Antenna Fundamentals, Propagation, Directivity and Bandwidth

A local ham radio group I occasionally attend events with recently had a very good antenna presentation with well known antenna inventor Edison Fong which inspired one member of the group to go looking for more information on antenna theory.

During that search, Brad uncovered three wonderful videos created by the Film Board of Canada for the Royal Canadian Air Force.

If you are looking for detailed information on how waves travel and radiate in antennas and how shapes affect direction and bandwidth of antenna propagation, check them out!

Antenna Propagation

Antenna Directivity

Antenna Bandwidth

Soft-Start Circuit Design to Stop Inrush Currents

Some appliances or components like solar inverters can trigger circuit protection to kick in when they care first connected.

The reason is that often they have large capacitors inside that can really spike current use while they are charging up on start-up.

In the video below, the Great Scott YouTube user, an electrical engineer from Germany, breaks down his solution to eliminating those huge start-up current spikes without sacrificing much power.

How To Test Transistors with a Digital Multimeter

Getting a very late start in electronics – I started at 50 years old! — has it’s problems that I need to work really hard to resolve.

My friends tell me I always jump in at the deep end of the pool, and I think they are right.

After all, I am always teaching myself things by reading, and experimenting. I taught myself how to work on cars, upholstery, software programming, and a billion other things. If I want to know something, I just go figure it out.

But electronics is really turning out to be the deepest pool I’ve ever jumped into. There’s just so much background I need to acquire to even understand basic stuff.

Right now I’m putting together a little Elenco kit radio that’s meant to teach you radio concepts, like how to solder, what the different stages of a radio are, how they work, what different components do, and how to test your work using standard testing equipment like an oscilloscope, a multimeter, and a signal generator.

However, the instructions in the booklet on how to test a transistor leave something to be desired.

So I went looking for better instructions and turned up this wonderful video that explains how to use a digital multimeter to figure out if a Transistor is NPN, or PNP type, and which pins are the base, emitter, and collector.

Kudos to Shawal SI for the fantastic video

Rediscovering Myst From a Ham’s Perspective

The Myst series of games from Cyan Worlds has always been one of my favorites. I love exploring the beautiful locations, the atmospheric music, and the puzzles.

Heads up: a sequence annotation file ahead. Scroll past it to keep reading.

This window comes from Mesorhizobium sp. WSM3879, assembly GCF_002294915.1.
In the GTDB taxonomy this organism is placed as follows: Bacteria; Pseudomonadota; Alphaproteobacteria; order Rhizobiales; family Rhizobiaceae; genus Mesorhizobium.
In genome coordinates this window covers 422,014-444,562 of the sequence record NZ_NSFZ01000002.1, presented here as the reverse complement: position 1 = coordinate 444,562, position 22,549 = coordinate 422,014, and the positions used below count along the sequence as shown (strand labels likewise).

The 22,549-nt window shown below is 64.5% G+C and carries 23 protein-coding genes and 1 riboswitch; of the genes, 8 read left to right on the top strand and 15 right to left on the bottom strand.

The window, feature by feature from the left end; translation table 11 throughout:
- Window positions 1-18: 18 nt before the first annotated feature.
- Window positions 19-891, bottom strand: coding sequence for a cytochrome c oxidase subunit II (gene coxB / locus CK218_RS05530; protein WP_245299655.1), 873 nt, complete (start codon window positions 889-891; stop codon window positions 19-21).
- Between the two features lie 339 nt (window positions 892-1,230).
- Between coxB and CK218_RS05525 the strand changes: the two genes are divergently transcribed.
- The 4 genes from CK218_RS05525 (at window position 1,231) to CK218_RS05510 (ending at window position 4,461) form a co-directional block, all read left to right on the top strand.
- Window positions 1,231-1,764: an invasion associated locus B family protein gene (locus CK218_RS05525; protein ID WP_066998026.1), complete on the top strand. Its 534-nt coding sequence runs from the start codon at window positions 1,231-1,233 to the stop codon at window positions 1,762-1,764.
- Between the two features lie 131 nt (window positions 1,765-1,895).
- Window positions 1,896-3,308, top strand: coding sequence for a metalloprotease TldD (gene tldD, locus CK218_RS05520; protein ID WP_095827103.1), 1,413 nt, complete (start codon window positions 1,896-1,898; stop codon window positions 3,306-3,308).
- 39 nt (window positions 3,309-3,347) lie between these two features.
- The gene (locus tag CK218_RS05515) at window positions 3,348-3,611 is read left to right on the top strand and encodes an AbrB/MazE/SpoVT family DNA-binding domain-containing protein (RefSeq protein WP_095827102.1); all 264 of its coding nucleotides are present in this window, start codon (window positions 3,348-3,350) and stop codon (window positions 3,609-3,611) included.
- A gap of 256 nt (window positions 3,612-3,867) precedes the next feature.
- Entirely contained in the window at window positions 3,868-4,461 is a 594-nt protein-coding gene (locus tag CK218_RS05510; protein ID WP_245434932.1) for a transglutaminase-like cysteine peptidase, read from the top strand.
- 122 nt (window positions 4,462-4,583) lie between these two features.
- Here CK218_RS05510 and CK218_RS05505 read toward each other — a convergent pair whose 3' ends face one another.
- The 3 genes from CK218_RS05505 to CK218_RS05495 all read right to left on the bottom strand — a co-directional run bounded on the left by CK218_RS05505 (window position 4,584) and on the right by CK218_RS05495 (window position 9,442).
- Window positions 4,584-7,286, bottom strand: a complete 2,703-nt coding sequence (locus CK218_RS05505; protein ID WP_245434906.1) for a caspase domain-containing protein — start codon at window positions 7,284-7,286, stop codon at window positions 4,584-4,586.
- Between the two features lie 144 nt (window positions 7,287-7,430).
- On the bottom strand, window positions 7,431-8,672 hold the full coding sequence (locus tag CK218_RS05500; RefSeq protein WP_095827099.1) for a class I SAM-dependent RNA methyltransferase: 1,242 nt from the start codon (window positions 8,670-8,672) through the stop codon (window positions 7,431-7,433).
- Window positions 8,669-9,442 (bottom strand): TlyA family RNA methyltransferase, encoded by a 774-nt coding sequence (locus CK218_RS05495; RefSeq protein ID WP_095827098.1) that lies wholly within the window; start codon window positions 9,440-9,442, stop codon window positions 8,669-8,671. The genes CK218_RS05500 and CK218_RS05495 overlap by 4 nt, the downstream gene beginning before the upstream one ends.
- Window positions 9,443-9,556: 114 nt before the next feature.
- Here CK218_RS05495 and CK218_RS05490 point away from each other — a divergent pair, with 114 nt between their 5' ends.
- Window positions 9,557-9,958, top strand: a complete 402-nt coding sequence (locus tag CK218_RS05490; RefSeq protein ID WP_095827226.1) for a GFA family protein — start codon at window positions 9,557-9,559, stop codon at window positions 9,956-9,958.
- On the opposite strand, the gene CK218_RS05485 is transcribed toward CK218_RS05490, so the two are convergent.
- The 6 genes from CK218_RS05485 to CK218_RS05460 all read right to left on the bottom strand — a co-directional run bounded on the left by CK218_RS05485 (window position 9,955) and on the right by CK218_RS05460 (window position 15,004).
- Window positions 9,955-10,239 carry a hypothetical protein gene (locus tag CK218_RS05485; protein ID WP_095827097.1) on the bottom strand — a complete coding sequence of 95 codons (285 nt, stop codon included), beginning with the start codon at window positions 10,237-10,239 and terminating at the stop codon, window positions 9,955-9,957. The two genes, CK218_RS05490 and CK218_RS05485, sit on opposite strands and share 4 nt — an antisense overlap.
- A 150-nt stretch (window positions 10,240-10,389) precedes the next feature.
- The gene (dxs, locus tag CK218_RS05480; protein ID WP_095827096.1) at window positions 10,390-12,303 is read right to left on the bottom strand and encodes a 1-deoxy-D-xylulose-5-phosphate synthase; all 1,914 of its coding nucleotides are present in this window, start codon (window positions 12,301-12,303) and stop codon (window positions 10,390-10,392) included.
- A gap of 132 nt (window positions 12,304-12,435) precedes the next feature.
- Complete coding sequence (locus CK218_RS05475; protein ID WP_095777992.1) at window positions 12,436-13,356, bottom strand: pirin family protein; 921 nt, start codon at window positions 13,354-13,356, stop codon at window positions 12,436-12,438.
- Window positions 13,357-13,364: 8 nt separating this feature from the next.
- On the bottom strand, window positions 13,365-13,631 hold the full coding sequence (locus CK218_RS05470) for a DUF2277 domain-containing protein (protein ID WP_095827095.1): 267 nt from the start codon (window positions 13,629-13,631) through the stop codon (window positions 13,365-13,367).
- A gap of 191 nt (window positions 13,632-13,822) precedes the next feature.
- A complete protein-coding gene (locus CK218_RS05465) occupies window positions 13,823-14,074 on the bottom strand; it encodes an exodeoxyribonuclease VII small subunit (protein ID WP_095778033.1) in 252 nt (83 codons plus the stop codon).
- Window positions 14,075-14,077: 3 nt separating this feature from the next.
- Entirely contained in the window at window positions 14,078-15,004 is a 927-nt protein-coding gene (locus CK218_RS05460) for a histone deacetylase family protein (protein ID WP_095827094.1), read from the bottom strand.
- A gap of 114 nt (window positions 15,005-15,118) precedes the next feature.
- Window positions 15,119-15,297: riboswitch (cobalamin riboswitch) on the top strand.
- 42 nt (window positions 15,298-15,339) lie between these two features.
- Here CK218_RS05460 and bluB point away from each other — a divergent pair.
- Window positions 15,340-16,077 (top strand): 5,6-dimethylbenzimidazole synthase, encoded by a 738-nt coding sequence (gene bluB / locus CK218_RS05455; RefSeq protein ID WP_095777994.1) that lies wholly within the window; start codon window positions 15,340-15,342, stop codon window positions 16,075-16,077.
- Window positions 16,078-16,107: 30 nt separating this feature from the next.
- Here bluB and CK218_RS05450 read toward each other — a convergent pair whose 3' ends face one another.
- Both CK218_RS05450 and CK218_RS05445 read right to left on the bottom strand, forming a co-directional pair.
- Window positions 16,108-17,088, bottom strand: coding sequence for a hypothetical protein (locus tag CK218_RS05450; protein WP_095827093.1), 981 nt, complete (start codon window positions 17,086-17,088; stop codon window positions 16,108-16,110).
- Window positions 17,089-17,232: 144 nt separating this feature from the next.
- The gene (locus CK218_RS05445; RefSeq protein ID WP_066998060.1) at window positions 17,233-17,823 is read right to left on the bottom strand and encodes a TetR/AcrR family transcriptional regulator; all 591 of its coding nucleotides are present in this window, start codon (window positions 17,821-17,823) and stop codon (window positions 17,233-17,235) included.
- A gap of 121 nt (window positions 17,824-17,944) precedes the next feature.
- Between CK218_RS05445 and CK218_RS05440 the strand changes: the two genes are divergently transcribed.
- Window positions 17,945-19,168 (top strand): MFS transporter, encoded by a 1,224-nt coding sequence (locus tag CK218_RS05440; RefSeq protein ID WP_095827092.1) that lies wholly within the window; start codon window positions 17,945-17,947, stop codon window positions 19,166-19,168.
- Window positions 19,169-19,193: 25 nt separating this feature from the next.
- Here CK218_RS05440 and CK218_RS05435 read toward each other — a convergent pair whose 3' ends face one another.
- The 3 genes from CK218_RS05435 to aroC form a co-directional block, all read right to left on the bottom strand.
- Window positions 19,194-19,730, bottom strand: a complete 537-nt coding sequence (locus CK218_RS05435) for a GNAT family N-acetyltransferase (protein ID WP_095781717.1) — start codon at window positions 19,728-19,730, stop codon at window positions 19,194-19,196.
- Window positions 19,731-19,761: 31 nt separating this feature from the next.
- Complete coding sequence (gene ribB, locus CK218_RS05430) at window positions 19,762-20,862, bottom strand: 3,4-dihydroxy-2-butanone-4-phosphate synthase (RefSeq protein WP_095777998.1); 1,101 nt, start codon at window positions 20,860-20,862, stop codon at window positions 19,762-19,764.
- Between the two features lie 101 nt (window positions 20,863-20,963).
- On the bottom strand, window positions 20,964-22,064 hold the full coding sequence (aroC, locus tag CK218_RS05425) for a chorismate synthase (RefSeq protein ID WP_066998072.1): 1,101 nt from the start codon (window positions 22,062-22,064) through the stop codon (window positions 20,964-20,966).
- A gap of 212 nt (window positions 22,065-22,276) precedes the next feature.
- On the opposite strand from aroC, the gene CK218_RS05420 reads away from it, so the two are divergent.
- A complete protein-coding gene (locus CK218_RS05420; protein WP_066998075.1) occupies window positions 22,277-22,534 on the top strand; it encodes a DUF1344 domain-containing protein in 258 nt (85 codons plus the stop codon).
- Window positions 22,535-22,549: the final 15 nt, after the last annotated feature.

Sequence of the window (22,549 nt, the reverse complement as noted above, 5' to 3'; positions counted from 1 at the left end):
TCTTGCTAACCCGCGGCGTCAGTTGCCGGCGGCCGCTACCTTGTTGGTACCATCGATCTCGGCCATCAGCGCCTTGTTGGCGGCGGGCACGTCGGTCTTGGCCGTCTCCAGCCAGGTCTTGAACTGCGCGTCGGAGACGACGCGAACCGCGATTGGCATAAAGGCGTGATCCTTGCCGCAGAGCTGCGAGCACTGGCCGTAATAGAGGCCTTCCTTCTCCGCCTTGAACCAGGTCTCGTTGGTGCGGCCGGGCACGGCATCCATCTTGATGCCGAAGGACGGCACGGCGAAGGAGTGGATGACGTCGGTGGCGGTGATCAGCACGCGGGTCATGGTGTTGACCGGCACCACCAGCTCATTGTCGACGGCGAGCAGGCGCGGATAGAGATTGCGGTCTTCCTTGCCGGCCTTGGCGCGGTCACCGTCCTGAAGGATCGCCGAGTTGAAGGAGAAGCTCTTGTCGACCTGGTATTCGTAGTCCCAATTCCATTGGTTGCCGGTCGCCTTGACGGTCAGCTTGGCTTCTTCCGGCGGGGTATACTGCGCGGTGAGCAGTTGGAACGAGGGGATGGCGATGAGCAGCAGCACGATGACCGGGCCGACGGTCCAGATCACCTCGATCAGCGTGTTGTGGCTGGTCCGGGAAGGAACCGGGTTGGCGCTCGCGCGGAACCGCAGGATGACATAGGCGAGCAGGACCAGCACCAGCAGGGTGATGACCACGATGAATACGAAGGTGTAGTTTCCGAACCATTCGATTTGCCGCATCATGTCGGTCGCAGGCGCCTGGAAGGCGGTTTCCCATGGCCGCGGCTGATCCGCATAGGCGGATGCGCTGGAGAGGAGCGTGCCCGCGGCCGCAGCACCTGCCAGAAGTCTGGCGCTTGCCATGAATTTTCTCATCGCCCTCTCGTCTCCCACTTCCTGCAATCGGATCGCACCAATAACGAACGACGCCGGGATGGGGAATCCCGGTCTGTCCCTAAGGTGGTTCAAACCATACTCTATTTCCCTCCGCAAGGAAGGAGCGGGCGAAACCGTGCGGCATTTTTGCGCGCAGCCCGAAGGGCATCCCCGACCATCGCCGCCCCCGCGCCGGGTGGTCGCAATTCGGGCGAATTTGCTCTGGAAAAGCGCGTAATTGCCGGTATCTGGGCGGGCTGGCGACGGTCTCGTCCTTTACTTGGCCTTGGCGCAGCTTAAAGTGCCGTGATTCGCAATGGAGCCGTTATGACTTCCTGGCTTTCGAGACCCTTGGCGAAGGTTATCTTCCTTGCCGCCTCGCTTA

In my younger days, I confess I almost always had to refer to walkthroughs to complete the game, and seldom actually understood the solutions fully.

But now, since studying for both Technician, General, and about halfway to the Amateur Extra License license test, replaying the games is much more enjoyable as I’m discovering the solutions are often based on real principals of electronics and mechanical engineering.

Take the Myst III Exile game which I just completed yesterday. In the age of Amateria, which is basically a giant pinball roller coaster, one of the first puzzles involves a sluice chute that has to be positioned using weights, and a movable support point. If not positioned correctly one end will be too high or too low, and the ice-sphere you need to roll across it will shatter.

In the end, you need 22 units of weight on one side (the side you can adjust is the left- you have no control over the weight on the right side) and to move the support point (otherwise known as the fulcrum) to the furthest left position of the three positions.

I started wondering afterwards, if there was a real-world formula for this puzzle solution. And there is!

I found this very enlightening article over on Engineer’s Edge that explains how to calculate how much weight is needed on one side to counterbalance the “lever” weight on the other if you know the length of each side of the balance beam.

Here’s the formula:

F x L = W x X

F = Downward Force on the right side
L = Length of the right side of the balance beam

W = Weight on the left side of the balance beam
X = Length of the left side of the balance beam

In the puzzle, F=11 (7 Wood Pieces of the Sphere + 1 Crystal Piece, which weighs as much as 4 wood pieces)

The total length of the balance beam is 3, and you can place it at positions 1, 1.5, or 2 units.

So in the left most fulcrum position ( L=2, X = 1, F = 11), we get this: